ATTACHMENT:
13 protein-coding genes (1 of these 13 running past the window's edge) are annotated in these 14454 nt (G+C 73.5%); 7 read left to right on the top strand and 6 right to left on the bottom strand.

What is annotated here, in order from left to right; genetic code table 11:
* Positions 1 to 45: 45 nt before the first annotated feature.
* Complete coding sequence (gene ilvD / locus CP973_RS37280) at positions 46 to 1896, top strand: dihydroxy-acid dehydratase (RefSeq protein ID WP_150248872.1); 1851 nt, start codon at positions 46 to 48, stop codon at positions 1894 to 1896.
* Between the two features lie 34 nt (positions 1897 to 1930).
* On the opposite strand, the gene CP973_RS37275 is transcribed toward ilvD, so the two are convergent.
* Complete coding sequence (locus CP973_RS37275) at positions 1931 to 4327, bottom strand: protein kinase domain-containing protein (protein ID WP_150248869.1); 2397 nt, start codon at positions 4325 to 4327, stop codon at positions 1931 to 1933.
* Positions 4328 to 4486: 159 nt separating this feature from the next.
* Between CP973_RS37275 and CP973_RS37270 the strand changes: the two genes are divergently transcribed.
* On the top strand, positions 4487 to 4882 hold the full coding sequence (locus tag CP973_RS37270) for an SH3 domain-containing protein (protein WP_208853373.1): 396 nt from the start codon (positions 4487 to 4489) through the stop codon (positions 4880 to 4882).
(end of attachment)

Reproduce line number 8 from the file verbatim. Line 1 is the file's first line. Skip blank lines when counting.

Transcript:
* Positions 4328 to 4486: 159 nt separating this feature from the next.